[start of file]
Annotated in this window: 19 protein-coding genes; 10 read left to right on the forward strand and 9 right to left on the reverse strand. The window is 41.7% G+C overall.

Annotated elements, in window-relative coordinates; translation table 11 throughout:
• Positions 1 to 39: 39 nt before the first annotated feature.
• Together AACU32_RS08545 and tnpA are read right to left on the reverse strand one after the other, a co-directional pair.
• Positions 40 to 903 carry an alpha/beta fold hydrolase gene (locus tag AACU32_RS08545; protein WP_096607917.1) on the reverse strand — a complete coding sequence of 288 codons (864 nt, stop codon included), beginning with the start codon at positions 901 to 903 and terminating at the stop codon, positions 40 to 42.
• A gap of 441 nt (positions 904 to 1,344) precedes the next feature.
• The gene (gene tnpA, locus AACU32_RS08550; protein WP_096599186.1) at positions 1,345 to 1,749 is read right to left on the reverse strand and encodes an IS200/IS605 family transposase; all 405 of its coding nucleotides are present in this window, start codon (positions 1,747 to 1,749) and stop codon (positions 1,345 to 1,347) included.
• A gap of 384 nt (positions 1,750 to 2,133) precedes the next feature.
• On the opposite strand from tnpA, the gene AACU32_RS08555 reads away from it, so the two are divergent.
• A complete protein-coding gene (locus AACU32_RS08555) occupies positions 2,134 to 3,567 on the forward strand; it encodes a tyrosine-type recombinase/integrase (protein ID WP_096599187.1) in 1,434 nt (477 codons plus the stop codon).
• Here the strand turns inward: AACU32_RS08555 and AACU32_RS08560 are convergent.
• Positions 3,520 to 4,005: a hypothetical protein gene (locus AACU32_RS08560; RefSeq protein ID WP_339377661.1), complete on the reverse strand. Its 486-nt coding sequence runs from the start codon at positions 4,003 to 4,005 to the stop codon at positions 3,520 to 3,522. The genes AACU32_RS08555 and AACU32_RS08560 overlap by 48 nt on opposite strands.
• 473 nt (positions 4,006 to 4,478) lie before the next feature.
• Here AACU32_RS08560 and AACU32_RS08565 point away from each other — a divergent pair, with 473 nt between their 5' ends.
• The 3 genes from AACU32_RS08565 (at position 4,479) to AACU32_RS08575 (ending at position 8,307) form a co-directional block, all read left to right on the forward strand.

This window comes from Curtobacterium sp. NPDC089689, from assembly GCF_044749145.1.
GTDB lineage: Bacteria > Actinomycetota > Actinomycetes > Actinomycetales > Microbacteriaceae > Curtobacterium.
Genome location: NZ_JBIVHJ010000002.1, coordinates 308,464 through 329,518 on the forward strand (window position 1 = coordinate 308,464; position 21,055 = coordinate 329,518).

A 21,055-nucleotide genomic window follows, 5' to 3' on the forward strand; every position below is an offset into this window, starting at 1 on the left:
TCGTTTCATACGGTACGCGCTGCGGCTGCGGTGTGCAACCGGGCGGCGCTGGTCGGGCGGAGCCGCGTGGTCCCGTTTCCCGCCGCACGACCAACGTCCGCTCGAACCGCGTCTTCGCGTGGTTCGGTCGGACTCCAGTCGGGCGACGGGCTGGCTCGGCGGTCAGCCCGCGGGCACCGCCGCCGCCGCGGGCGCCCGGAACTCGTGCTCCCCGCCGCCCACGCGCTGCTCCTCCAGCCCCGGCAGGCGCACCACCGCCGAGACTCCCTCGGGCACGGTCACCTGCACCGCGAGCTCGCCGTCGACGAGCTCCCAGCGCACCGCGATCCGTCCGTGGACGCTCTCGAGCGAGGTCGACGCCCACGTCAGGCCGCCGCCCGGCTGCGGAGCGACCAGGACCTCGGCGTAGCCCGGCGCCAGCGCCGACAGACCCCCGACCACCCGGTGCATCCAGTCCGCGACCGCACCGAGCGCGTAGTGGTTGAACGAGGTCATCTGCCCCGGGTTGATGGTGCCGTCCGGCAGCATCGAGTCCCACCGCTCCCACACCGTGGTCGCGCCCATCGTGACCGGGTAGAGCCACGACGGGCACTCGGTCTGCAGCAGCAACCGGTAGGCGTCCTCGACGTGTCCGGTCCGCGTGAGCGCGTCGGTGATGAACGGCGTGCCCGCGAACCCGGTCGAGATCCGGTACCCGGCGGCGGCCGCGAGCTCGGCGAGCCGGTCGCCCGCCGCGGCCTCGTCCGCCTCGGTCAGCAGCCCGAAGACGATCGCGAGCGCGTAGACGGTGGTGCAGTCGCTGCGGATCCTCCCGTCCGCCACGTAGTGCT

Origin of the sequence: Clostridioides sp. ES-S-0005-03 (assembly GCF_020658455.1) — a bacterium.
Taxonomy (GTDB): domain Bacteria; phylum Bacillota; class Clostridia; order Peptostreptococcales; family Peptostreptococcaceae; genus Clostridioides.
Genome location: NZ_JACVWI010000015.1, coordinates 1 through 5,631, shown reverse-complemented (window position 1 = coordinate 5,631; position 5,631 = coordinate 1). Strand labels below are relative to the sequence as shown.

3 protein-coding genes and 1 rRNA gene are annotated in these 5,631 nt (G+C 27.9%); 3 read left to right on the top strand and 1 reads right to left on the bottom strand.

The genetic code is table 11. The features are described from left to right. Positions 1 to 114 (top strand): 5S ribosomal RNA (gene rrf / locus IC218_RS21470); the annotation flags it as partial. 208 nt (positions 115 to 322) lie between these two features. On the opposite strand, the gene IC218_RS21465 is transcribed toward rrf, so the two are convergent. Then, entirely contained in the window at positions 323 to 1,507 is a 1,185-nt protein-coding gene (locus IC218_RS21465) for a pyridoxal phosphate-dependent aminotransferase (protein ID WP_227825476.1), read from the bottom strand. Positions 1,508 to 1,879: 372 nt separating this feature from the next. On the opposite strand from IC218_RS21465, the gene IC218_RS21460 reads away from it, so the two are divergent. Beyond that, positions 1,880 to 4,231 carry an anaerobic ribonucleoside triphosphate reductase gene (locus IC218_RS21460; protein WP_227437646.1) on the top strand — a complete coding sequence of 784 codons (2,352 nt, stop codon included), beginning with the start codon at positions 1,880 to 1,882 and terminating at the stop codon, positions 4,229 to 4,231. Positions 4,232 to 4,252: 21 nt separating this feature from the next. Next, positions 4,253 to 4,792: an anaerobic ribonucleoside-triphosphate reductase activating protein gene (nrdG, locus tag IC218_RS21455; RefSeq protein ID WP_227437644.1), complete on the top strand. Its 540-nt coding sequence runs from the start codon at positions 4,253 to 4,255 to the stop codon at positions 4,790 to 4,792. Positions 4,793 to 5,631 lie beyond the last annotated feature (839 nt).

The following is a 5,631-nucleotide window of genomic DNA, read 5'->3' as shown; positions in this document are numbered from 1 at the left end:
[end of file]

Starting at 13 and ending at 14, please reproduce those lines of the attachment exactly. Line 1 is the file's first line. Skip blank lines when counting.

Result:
• 473 nt (positions 4,006 to 4,478) lie before the next feature.
• Here AACU32_RS08560 and AACU32_RS08565 point away from each other — a divergent pair, with 473 nt between their 5' ends.